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Stephen Furley
Film God

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From: Coulsdon, Croydon, England
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 - posted 02-13-2008 02:09 AM      Profile for Stephen Furley   Email Stephen Furley   Send New Private Message       Edit/Delete Post 
By pre-show, are you talking about adverts and trailers?

If so, then they are always on film at the Clocktower, then we change over to either film or digital for the feature, whichever format that particular show happens to be. No adverts or trailers are on digital at the moment. I don't know if they are not available at present, or if a decision has been made to keep them on film for some reason. I have run the odd trailer on the digital projector a couple of times when I didn't have a film copy, but this was just a 1080p download running on Quicktime Pro on my laptop with DVI into the Cine IPM and optital digital audio into the Dolby DMA8 Plus. Not as good as proper digital cinema but it wasn't too far off; I was surprised at how good it actually looked.

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James Westbrook
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 - posted 02-13-2008 02:29 AM      Profile for James Westbrook   Email James Westbrook   Send New Private Message       Edit/Delete Post 
In my situaltion, the adverts are digital, the movie trailers are 35mm, like the feature.
In all digital situations, the adverts, the trailers and the feature all run through the same projector.

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Thomas Pitt
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From: Leeds, West Yorkshire, UK
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 - posted 02-13-2008 03:09 PM      Profile for Thomas Pitt   Email Thomas Pitt   Send New Private Message       Edit/Delete Post 
If you have an auditorium that's equipped with both 35mm film and digital projection, you may well have a mixture of film and digital.

Often the advert/trailer package runs through the 35mm projector, then it changes over to the digital projector for the movie. Instead of wasting time and money getting digital prints of the adverts and trailers, they just use the existing film versions they have.

That was the way things were done at the Sheffield Cineworld when I went to see Beowulf 3D and Nightmare Before Christmas 3D - adverts and trailers on film, then switch over to digital for the movie.

Of course, if you're a digital-only cinema, you have no choice but to run the adverts and trailers digitally [Wink]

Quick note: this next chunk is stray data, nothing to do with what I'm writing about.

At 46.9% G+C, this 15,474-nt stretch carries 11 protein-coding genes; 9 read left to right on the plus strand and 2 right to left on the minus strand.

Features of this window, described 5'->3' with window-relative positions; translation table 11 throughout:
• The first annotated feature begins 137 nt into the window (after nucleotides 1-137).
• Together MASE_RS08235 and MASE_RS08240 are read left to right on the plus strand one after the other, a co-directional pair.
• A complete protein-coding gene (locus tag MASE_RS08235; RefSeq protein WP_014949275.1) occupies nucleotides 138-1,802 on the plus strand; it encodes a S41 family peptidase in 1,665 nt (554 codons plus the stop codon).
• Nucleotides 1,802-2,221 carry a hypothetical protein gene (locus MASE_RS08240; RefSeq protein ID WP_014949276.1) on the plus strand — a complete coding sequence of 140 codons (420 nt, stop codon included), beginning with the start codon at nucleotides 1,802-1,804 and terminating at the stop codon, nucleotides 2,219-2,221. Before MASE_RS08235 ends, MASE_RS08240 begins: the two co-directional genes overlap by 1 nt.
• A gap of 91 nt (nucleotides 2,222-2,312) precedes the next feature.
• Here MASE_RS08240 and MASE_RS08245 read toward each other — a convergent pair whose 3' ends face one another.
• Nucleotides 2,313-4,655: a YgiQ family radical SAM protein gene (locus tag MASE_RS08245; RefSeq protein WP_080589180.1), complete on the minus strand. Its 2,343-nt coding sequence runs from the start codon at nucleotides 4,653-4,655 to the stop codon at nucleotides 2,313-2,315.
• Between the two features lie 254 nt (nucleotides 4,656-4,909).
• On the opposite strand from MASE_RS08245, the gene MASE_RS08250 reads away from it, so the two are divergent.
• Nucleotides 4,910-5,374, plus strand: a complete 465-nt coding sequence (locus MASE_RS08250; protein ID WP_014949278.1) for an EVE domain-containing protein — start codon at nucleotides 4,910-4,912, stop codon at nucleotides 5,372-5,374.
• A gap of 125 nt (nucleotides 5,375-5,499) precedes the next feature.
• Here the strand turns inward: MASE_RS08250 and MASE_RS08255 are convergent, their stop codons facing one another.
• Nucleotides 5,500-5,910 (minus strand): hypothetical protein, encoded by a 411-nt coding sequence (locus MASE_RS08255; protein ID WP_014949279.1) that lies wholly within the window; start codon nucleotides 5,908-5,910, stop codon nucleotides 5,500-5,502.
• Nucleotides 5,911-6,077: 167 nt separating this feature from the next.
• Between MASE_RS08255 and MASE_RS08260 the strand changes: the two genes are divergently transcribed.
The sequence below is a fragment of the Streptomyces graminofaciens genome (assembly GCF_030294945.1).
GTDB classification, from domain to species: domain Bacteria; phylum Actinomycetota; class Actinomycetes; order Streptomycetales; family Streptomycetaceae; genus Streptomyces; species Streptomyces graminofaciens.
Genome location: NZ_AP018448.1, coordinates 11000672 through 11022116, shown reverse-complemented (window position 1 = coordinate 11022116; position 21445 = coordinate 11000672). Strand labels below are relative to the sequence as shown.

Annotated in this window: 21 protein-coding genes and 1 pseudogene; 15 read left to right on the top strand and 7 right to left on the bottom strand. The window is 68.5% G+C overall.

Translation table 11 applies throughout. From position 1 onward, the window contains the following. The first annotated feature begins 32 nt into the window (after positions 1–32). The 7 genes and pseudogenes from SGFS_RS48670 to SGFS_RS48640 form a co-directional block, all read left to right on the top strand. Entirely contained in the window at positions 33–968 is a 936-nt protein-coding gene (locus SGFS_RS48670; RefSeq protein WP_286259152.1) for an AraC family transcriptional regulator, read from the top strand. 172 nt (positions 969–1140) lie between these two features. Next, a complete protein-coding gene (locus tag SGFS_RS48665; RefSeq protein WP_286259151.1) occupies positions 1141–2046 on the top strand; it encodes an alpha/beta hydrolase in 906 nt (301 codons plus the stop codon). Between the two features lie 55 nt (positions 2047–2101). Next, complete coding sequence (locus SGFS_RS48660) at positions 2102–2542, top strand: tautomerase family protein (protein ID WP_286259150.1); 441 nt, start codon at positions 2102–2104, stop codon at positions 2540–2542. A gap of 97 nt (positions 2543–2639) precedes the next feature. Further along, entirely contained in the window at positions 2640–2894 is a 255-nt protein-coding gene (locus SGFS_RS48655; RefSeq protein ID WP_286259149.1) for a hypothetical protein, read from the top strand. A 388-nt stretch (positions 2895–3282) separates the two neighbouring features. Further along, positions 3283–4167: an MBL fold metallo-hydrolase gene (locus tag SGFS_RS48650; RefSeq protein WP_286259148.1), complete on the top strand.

I usually take 'pre-show' to mean the slides that are shown before the main projector starts up, usually on a slide projector or video projector, while non-sync sound plays during the intermission.

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Mark Gulbrandsen
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 - posted 02-13-2008 03:35 PM      Profile for Mark Gulbrandsen   Email Mark Gulbrandsen   Send New Private Message       Edit/Delete Post 
Everyone in this neck of the woods leaves the lamps on unleess it can be off for 1 hour or more... so yes the big machines are all being used for pre-show. Weather they look better would be another debate however....

Mark

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Andy Muirhead
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From: Galashiels, Scotland
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 - posted 02-13-2008 07:38 PM      Profile for Andy Muirhead   Email Andy Muirhead   Send New Private Message       Edit/Delete Post 
quote: Thomas Pitt
Instead of wasting time and money getting digital prints of the adverts and trailers, they just use the existing film versions they have.

As far as I'm aware, Carlton are unable to supply Ads digitally, and I haven't heard anything at all about Arts Alliance supporting 'ingesting' 3rd party trailers into the Christie. It's actually a lot more of a waste of time, and possibly money, making up, loading and running an ads/trailer pack to run before a digital show, when it would be so much easier to just ingest digitally.

I should point out, this is my personal knowledge, and I may be out of the loop on the current situation.

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Tim Reed
Better Projection Pays

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 - posted 02-14-2008 11:17 AM      Profile for Tim Reed   Author's Homepage     Send New Private Message       Edit/Delete Post 
quote: Tristan Lane
Carmike seems to be eliminating all slides and going to
Carmike's going to what? You ended mid-sentence.

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David Graham Rose
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From: Cambridge, UK
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 - posted 02-14-2008 02:09 PM      Profile for David Graham Rose   Email David Graham Rose   Send New Private Message       Edit/Delete Post 
Greetings All

Carlton are able to supply rolling stock adverts digitally. They are mastered for 2K. Simple as that. Load. Add to playlist. Job done. Walk away.

David

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Tristan Lane
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From: Nampa, Idaho
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 - posted 02-14-2008 11:56 PM      Profile for Tristan Lane   Email Tristan Lane   Send New Private Message       Edit/Delete Post 
Sorry, I must have walked away for a minute.

Carmike is using the Doremi and CP2000 for mpeg playback of advertising. Screenvision is supplying the content.